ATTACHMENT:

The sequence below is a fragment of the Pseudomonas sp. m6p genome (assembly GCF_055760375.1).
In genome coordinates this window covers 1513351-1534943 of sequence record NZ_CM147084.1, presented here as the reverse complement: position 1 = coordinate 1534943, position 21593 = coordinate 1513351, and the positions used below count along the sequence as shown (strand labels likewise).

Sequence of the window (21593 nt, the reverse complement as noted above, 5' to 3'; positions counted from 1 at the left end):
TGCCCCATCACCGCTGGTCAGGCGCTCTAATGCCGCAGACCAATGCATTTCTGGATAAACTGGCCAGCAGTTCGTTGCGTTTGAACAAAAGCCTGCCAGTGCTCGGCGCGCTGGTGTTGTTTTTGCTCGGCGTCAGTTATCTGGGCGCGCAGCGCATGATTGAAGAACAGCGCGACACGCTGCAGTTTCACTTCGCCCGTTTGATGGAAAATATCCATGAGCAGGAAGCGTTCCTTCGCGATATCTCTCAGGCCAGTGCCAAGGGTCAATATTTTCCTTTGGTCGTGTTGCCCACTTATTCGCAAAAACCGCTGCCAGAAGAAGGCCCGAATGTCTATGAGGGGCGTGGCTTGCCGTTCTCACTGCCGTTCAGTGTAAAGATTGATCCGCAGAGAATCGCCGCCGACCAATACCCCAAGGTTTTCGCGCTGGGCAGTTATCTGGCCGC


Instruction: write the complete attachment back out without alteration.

The sequence below is a fragment of the Pseudomonas sp. m6p genome (assembly GCF_055760375.1).
In genome coordinates this window covers 1513351-1534943 of sequence record NZ_CM147084.1, presented here as the reverse complement: position 1 = coordinate 1534943, position 21593 = coordinate 1513351, and the positions used below count along the sequence as shown (strand labels likewise).

Sequence of the window (21593 nt, the reverse complement as noted above, 5' to 3'; positions counted from 1 at the left end):
TGCCCCATCACCGCTGGTCAGGCGCTCTAATGCCGCAGACCAATGCATTTCTGGATAAACTGGCCAGCAGTTCGTTGCGTTTGAACAAAAGCCTGCCAGTGCTCGGCGCGCTGGTGTTGTTTTTGCTCGGCGTCAGTTATCTGGGCGCGCAGCGCATGATTGAAGAACAGCGCGACACGCTGCAGTTTCACTTCGCCCGTTTGATGGAAAATATCCATGAGCAGGAAGCGTTCCTTCGCGATATCTCTCAGGCCAGTGCCAAGGGTCAATATTTTCCTTTGGTCGTGTTGCCCACTTATTCGCAAAAACCGCTGCCAGAAGAAGGCCCGAATGTCTATGAGGGGCGTGGCTTGCCGTTCTCACTGCCGTTCAGTGTAAAGATTGATCCGCAGAGAATCGCCGCCGACCAATACCCCAAGGTTTTCGCGCTGGGCAGTTATCTGGCCGC